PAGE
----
Photo credit Nissan

The Japanese government is joining forces with Toyota and Nissan, as well as local map-making companies, in order to include driving information from the manufacturers to help create standardised intelligent maps, reported the Nikkei Daily newspaper.

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You might be asking yourself why the Japanese government would get involved in what is ultimately market competition among automakers and mapmakers, each trying to put out a superior product. But the reasoning is honestly pretty simple: a government has a compelling interest in protecting the public’s safety, and for autonomous cars, we’re going to need a different kind of map. WIRED explains:

Of course, road conditions can change quickly, and another challenge for mapmakers is how to detect things like accidents and lane closures and update their maps in as close to real time as possible....A self-driving car that swerves to avoid debris may be a marvel of technology, but it’s also a scary car to be in if you don’t know what’s going on.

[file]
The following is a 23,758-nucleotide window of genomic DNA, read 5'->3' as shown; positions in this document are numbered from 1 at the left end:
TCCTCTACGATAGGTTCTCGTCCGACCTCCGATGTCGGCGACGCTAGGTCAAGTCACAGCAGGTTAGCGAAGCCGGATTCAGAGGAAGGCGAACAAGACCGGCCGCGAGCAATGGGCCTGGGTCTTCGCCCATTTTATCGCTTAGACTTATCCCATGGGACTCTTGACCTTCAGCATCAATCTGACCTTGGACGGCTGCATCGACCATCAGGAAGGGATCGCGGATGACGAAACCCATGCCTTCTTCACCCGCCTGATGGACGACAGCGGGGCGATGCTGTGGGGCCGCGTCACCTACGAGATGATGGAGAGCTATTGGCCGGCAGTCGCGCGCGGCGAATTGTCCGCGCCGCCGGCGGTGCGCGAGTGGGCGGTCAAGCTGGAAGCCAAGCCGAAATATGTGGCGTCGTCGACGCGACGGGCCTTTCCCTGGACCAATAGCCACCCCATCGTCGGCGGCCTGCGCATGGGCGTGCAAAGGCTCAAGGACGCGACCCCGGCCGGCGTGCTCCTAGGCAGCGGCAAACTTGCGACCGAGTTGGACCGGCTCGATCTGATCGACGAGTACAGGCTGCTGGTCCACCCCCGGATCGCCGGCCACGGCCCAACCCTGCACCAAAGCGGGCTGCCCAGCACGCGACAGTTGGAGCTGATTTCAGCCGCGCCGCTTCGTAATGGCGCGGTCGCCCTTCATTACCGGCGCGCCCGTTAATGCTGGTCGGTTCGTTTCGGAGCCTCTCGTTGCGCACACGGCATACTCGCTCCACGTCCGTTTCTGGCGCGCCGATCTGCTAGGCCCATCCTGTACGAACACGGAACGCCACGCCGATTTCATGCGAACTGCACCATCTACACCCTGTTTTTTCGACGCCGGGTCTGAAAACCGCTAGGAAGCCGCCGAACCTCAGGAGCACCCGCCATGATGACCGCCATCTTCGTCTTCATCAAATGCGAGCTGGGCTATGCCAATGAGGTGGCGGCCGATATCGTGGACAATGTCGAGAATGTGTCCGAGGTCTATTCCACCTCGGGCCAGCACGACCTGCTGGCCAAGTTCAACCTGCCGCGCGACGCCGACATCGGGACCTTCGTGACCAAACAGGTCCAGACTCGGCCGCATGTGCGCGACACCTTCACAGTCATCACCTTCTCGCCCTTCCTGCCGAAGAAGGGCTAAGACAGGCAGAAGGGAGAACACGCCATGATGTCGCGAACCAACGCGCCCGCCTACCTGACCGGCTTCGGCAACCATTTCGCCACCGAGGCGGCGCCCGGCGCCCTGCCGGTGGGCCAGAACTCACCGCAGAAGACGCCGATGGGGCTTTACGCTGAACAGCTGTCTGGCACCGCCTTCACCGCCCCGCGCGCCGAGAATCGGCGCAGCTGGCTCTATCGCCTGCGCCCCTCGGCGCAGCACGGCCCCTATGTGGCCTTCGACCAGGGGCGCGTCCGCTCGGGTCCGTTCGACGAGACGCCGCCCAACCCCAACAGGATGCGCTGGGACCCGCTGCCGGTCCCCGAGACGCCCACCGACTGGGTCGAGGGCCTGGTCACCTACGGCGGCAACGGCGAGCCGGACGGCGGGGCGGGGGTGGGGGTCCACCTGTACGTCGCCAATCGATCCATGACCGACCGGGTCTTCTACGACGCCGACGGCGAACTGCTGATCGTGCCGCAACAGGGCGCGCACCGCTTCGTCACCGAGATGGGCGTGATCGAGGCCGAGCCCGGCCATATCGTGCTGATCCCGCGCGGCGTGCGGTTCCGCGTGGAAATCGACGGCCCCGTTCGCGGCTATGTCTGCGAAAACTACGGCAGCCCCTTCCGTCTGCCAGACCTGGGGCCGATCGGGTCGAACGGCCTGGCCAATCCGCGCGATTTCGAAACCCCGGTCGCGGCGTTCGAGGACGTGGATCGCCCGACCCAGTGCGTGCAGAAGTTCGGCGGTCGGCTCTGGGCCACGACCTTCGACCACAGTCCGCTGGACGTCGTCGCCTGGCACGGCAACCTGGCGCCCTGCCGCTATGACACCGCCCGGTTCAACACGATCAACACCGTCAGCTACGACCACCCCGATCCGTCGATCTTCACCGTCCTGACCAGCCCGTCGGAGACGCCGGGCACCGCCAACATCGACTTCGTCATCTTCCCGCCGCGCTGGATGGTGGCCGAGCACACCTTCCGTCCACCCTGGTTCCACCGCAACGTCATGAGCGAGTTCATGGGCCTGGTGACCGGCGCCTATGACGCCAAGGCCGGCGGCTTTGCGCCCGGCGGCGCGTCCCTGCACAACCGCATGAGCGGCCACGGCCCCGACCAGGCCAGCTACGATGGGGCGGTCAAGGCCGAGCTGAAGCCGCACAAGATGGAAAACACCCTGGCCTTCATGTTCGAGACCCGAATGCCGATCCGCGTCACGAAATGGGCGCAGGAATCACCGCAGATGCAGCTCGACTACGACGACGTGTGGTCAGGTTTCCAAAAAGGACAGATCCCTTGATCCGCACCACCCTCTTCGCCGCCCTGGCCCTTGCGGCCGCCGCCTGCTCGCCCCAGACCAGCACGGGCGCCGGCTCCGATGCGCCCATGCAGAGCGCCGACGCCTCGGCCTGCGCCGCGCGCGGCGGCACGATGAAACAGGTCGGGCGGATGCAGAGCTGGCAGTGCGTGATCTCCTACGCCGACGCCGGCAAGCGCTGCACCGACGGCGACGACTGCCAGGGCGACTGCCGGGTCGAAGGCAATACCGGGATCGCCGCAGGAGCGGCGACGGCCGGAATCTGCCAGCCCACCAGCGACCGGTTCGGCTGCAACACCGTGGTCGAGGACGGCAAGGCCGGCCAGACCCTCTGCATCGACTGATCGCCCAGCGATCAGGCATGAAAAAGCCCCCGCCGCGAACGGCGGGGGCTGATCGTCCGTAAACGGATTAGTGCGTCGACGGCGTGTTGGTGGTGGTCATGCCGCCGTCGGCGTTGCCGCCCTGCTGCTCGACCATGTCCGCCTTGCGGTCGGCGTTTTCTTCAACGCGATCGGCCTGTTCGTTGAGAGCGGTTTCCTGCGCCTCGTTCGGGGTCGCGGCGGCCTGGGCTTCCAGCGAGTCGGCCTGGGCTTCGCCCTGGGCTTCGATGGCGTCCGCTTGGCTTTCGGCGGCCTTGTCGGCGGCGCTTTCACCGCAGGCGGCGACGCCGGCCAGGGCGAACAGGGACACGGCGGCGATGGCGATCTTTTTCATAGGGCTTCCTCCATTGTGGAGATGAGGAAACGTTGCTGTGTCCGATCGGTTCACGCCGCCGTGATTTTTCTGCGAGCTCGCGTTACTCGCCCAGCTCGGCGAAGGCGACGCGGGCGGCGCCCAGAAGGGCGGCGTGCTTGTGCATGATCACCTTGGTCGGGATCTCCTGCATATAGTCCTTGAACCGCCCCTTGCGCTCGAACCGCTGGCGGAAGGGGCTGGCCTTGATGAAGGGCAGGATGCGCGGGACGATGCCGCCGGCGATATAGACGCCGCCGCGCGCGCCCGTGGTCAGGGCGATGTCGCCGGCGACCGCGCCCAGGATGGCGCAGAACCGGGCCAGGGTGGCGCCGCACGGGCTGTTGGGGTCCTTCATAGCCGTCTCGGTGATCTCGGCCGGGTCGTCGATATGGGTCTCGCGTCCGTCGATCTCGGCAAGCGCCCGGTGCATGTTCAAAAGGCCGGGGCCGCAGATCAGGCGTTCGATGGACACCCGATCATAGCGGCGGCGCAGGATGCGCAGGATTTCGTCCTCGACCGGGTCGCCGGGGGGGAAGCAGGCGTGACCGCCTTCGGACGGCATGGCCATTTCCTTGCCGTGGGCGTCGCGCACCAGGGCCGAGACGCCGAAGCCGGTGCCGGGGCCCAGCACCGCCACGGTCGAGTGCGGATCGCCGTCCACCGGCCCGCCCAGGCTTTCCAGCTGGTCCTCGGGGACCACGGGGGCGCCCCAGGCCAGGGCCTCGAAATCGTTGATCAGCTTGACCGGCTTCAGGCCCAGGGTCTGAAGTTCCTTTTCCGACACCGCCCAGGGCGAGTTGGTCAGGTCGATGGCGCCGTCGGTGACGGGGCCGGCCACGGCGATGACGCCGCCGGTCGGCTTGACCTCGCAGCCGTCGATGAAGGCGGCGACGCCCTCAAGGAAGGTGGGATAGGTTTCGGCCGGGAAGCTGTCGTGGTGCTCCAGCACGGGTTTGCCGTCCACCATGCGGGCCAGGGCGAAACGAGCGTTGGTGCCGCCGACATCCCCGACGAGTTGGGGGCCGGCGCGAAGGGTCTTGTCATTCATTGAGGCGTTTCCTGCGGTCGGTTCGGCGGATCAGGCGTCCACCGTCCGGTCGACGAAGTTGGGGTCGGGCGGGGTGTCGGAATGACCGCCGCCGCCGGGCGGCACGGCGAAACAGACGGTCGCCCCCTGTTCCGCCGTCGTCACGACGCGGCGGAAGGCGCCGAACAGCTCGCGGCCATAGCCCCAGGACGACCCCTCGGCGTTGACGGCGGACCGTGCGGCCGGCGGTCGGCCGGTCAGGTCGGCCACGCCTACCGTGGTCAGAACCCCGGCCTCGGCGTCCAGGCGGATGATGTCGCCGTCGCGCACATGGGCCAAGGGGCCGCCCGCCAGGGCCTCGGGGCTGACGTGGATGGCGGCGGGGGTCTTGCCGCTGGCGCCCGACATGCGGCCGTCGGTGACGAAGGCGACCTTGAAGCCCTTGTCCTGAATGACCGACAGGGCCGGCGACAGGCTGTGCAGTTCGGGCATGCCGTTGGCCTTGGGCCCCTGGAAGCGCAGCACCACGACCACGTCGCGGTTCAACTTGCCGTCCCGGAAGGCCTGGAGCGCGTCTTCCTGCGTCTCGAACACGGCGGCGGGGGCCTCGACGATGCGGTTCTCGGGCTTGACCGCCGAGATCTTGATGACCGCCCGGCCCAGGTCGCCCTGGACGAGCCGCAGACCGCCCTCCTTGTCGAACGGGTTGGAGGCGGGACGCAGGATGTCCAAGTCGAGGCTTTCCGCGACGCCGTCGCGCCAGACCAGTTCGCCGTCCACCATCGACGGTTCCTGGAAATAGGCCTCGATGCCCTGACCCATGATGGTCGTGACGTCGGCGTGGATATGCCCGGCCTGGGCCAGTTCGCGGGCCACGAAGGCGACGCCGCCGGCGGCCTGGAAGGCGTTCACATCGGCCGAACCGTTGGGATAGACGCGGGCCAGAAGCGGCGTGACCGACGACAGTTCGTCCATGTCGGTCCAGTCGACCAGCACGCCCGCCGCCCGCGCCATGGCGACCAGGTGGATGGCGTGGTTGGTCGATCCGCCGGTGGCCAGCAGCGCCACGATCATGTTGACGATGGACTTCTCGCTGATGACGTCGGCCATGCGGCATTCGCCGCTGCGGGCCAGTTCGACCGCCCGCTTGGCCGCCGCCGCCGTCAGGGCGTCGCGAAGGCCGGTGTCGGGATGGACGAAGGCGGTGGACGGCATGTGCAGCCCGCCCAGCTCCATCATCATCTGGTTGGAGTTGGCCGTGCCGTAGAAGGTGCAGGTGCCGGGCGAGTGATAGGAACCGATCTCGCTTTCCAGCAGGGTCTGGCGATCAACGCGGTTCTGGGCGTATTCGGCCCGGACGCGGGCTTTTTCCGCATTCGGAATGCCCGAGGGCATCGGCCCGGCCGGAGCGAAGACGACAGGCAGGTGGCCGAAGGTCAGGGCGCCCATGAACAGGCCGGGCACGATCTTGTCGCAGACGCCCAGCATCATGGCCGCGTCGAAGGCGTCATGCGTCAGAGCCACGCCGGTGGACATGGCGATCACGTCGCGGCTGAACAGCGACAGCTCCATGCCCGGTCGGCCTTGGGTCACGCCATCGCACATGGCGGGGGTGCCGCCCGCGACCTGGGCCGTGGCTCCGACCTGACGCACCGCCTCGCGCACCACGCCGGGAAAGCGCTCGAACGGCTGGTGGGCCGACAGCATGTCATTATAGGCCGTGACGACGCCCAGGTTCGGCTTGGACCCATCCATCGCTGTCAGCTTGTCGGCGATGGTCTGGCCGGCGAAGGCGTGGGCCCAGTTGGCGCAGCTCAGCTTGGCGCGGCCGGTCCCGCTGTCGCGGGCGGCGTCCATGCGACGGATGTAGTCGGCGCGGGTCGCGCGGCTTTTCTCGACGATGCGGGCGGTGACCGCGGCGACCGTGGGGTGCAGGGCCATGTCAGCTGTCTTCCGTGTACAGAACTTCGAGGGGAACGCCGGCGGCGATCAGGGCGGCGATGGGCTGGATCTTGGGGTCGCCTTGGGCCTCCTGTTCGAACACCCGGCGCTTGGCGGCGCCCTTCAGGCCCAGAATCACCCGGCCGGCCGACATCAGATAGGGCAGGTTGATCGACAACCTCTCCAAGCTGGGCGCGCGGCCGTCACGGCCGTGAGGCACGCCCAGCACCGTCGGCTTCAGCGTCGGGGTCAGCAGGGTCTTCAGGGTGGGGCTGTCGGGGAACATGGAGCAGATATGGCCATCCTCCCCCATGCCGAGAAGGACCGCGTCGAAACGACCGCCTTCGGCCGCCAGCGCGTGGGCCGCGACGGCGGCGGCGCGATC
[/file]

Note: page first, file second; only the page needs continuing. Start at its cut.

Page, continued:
Now just imagine if there are dozens, or even a handful, of competing systems all sending out different signals, feeding data into different maps... Scary, isn’t it?

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So it makes sense that Japan wants to get in on the development phase to help create a standardised system it can more easily regulate. The vehicles are more likely to make safer decisions when drawing from traffic and road conditions in an organised format, and that helps the government do one its primary jobs. Especially given how labyrinthian many city streets are in Japan!

Of course, let’s be honest, my adopted nation has another big interest in these new mapping systems, as well as the whole autonomous driving industry: we need the money. Japan has been pushing its role in new automotive technologies in an attempt to keep its market share, as well as bolster its still recessionary economy. This is why Japanese automakers have been pushing other alternate technologies like electricity, hybrid, and hydrogen.

It isn’t enough for Japan to be good at these technologies, but rather, we need to be the best. With a declining population and wage stagnation, we need a new path to a bright future. Maybe intelligent mapping can help guide our way.